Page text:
Q: You are part of a creative community of Appalachian writers and poets who are actively changing the narrative of your region, the “Hillbilly Elegy” stereotypes of the region. How important is it for you both as a writer to tell these new stories and as a creative writing professor, to inspire your students to break this new creative ground?
A: It’s the most important thing in my life, the teaching. At my book launch in Knoxville, I had seven former students in attendance. I don’t have to worry about whether or not this novel takes off. I’ve won. I’ve lived my life in the classroom. I looked around that room and most of those students are able to live here and work as writers or at a college. I’m a proud mother to these kids. I’m so grateful these students not only changed my life but now they’re changing the face of this region. The community of Appalachian writers could not be more galvanized. I don’t know that we owe a thanks to [“Hillbilly Elegy” author] J.D. Vance for lighting a fire under us but, somehow, we all felt a need to protest. To wave our arms and say, “We’ve been here for years, dude.” We’ve been living here and teaching here all along. There’s no elegy you need to write. We’re a burgeoning community here. Now, Appalachian literature is such a booming industry, I can’t read all of the books coming out every month. New stories, Native American stories, especially. Back when I was a college student here, we used to ask our professors, “how do we create a readership?” A lot of those professors have now passed away. I wish they could see how many readers there are now. My hope is that people begin to view Appalachian literature as American literature. There’s a lot to celebrate.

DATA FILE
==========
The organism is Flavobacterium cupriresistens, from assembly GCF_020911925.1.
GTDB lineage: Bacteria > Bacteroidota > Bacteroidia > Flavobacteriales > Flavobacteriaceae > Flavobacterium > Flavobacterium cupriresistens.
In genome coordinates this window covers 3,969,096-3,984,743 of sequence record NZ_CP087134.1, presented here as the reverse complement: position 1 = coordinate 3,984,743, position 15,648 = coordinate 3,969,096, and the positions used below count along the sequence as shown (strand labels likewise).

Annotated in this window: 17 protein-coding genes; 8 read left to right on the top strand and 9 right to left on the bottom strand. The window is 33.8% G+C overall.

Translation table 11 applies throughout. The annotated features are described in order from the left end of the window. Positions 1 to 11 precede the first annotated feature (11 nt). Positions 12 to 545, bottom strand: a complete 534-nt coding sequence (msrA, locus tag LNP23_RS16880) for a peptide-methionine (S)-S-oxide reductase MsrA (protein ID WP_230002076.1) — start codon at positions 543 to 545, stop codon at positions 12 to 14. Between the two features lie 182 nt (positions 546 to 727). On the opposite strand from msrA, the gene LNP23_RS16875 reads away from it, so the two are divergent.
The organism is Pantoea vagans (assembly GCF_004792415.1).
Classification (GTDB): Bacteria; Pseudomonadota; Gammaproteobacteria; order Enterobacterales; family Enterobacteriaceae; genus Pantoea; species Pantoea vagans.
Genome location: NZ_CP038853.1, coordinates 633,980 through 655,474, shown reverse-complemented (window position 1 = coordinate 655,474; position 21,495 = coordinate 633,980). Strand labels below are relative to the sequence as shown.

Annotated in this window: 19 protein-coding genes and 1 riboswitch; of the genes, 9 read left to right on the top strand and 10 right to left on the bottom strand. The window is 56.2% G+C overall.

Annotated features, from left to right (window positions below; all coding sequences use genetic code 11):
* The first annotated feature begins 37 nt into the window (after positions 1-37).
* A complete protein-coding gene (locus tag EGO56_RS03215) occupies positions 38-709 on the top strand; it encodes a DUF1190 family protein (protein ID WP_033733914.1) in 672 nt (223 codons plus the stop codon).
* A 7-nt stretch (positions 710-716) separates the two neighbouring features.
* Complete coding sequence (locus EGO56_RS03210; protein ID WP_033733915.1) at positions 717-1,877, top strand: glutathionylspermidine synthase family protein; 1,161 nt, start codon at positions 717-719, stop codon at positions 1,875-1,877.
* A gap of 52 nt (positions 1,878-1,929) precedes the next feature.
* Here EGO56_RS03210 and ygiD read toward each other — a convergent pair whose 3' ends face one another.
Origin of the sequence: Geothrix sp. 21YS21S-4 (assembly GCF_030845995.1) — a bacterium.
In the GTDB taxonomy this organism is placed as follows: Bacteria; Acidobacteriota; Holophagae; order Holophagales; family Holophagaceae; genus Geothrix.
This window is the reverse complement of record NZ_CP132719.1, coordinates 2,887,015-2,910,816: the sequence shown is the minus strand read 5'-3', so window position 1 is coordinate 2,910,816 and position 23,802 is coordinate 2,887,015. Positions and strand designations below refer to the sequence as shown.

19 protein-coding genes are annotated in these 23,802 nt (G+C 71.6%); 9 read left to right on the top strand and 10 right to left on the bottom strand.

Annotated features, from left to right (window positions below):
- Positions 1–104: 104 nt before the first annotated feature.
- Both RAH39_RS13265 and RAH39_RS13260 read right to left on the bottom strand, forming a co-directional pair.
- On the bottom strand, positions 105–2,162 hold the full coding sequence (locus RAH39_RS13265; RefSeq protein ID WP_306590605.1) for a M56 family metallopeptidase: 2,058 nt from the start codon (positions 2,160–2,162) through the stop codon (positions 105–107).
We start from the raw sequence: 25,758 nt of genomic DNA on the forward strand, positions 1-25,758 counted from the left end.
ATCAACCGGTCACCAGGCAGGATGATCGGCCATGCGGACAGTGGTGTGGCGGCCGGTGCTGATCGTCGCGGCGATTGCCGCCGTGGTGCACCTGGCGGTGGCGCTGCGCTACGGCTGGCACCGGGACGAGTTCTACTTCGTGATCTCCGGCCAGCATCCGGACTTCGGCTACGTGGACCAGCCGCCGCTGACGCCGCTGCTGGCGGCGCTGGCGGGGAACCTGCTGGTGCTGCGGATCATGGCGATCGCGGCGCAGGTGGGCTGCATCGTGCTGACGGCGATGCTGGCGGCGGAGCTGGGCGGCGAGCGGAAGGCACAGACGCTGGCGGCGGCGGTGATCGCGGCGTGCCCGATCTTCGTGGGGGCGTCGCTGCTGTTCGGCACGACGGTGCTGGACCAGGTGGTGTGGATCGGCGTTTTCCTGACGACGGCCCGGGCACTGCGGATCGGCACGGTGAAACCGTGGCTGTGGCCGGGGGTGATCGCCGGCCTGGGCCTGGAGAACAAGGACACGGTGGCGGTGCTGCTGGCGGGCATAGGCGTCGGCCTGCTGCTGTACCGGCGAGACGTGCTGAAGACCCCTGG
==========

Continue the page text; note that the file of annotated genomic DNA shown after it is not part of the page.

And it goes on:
Q: Readers, whether they’re women, LGBT people or Southerners will no doubt see themselves reflected in the pages of “Genesis Road.” For people picking up this novel, in this moment, in this complicated summer of 2022, what do you hope the novel conveys to them?
A: My hope is to bring empathy. Whatever people feel for the characters on the page, please try and go out into the world and have a little empathy. It is so hard to love people right now. We are supposed to love the people most different from us, not just mirror images of ourselves. We all need to do some listening right now. If you can read a book as long as mine, you can listen. It’s the only way we’re going to heal this country.
Susan O’Dell Underwood will read from and sign copies of her debut novel “Genesis Road” at Manuel’s Tavern on Tuesday, July 5 from 5:30 to 7:30 pm. For more information on Underwood’s books and collections of poetry, visit her official author page.
Richard L. Eldredge is the founder and editor in chief of Eldredge ATL. As a reporter for the Atlanta Journal-Constitution and Atlanta magazine, he has covered Atlanta since 1990.